Stop all household ritual.

A death in the household renders the entire house and everyone in it ritually impure, and hence not a suitable place for sacred action. Daily prayers, offerings, and meditations stop. This is as it should be, for death creates a disruption in the spiritual life of the home was well.

Since the coven temple is located in my home, this custom put me in something of a quandry, as the twice-daily offerings that I make are on behalf of both the household itself and of the entire community. I compromised by continuing to observe the prayers and offerings for the community, but not those for the household.

Wear the same clothing during the three days of uncleanness.

During mourning, the ancestors tended to refrain from bathing, shaving, and change of clothing. Obviously, each of us needs to make our own call on this one. I compromised with tradition by continuing to bathe, and I did change socks and underwear daily. Even so, I was getting a little ripe by the third day.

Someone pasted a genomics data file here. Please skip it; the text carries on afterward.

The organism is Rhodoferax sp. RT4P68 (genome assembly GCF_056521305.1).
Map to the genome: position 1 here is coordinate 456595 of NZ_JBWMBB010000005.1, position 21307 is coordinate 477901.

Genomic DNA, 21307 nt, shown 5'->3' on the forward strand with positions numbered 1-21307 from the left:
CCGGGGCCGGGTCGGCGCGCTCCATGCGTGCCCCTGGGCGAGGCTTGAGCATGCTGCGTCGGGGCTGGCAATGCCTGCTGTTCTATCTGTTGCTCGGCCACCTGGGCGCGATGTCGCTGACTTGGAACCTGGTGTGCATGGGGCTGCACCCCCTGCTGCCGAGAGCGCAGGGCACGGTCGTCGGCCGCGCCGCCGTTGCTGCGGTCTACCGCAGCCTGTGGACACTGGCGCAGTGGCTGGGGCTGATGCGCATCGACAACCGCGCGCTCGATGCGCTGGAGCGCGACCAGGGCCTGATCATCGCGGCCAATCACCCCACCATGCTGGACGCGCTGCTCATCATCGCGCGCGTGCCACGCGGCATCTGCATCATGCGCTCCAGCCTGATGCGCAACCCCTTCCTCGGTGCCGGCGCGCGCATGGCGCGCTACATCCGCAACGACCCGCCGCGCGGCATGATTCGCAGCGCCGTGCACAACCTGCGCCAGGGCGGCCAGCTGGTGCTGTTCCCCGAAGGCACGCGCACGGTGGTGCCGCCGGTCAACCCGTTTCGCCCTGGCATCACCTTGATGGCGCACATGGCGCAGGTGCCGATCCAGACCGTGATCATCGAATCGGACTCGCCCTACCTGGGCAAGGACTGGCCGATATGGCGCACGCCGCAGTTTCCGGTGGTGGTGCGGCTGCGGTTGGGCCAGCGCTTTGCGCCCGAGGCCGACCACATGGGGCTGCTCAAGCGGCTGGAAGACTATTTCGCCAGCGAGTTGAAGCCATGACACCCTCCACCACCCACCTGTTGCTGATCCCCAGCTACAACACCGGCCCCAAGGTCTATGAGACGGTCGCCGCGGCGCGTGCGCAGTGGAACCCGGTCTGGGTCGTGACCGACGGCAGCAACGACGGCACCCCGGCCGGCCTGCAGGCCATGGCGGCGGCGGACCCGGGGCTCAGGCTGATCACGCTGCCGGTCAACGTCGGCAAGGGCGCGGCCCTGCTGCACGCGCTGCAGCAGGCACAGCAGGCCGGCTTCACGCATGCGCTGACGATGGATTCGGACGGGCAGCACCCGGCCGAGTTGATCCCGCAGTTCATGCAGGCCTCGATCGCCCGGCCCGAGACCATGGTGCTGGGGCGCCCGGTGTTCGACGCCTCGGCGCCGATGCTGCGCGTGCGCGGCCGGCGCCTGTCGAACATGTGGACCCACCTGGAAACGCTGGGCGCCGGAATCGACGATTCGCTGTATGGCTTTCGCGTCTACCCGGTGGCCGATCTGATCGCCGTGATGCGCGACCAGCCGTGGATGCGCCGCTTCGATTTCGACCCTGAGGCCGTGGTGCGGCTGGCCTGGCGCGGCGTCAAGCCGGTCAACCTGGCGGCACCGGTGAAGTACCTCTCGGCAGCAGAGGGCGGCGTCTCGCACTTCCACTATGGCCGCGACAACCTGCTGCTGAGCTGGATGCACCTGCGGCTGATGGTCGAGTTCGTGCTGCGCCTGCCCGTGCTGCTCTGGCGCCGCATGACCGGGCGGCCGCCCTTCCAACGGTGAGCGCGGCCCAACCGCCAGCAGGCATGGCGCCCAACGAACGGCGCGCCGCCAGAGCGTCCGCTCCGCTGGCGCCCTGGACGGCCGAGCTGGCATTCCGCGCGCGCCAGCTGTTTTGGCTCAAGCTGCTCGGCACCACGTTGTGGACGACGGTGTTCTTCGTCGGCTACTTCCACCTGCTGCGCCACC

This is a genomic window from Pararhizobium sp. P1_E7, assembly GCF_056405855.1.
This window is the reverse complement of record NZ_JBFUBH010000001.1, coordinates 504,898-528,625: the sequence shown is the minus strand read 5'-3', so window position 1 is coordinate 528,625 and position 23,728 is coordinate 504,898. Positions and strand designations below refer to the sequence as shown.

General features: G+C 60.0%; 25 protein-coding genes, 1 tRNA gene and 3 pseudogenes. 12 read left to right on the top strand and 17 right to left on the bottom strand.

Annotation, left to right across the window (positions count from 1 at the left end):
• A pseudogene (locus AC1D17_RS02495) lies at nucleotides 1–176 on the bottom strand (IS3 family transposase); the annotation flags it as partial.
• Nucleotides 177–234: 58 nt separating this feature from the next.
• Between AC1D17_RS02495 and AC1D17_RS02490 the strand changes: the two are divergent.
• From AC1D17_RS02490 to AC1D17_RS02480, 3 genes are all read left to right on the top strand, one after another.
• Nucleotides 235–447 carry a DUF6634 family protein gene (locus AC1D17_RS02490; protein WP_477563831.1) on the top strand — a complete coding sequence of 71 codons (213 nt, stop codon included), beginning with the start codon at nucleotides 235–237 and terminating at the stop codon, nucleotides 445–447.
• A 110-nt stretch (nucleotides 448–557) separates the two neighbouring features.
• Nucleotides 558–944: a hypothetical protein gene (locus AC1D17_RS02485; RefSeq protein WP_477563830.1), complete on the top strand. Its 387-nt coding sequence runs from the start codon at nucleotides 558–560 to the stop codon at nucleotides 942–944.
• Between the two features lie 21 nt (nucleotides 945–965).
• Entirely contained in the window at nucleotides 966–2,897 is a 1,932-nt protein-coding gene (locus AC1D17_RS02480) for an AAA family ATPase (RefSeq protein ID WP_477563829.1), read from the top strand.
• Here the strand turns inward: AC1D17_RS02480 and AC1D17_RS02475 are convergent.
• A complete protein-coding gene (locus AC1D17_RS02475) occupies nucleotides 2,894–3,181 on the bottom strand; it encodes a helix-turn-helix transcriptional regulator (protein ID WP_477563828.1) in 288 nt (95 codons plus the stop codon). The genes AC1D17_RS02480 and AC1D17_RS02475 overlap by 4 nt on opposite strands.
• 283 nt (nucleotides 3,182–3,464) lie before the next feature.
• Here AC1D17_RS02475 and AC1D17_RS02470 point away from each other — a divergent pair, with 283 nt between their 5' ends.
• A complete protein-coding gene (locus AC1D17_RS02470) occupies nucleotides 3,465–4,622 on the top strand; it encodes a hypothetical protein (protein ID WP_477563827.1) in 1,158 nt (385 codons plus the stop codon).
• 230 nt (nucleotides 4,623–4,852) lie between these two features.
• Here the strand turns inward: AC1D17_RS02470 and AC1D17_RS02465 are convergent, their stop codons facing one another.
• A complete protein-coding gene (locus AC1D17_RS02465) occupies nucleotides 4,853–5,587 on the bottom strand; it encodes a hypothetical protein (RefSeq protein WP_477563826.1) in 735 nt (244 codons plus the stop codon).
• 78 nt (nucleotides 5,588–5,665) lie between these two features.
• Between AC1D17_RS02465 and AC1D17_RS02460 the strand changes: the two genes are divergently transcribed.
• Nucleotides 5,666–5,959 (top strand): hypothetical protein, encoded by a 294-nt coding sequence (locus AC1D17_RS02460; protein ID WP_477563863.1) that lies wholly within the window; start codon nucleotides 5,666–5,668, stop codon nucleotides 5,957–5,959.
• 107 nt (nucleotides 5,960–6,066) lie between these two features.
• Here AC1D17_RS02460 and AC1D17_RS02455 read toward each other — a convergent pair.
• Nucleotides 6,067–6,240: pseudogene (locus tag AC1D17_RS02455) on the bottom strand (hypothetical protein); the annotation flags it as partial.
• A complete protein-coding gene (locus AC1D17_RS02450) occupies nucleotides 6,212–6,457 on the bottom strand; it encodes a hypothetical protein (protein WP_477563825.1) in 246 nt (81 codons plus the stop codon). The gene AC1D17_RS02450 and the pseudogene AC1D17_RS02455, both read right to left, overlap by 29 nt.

At the end of the three day's mourning, ritually purify the house and members of the household, relight the hearth fire, and end with a meal.

In its simplest form, the purification of the household consists of sprinkling water on the threshold and the heads of the members of the household and declaring: Be pure!

Having entered the newly-clean house, one relights the hearth-fire, whether actual or symbolic, and performs the usual daily household ritual. This is followed by shared food. It is customary to serve round foods as a testimony to, and invocation of, the circle of life: hard-boiled eggs and bagels were the tradition in my family. With this meal the three days of ritual impurity come to an end, and the usual daily life of the household resumes.

As I observed these rituals after Gremmy's death, I was struck by a number of things. One was that, even though I did not observe all the traditions in their fullest form, nonetheless, the mere act of engaging the Received Tradition, even when this engagement ended in compromise, nonetheless gave me a sense of groundedness and ongoing connection to the cycle that was deeply important. Death inevitably leaves the survivor wondering, What do I do now? The presence of these traditions helps guide the mourner through this in-between time of uncertainty.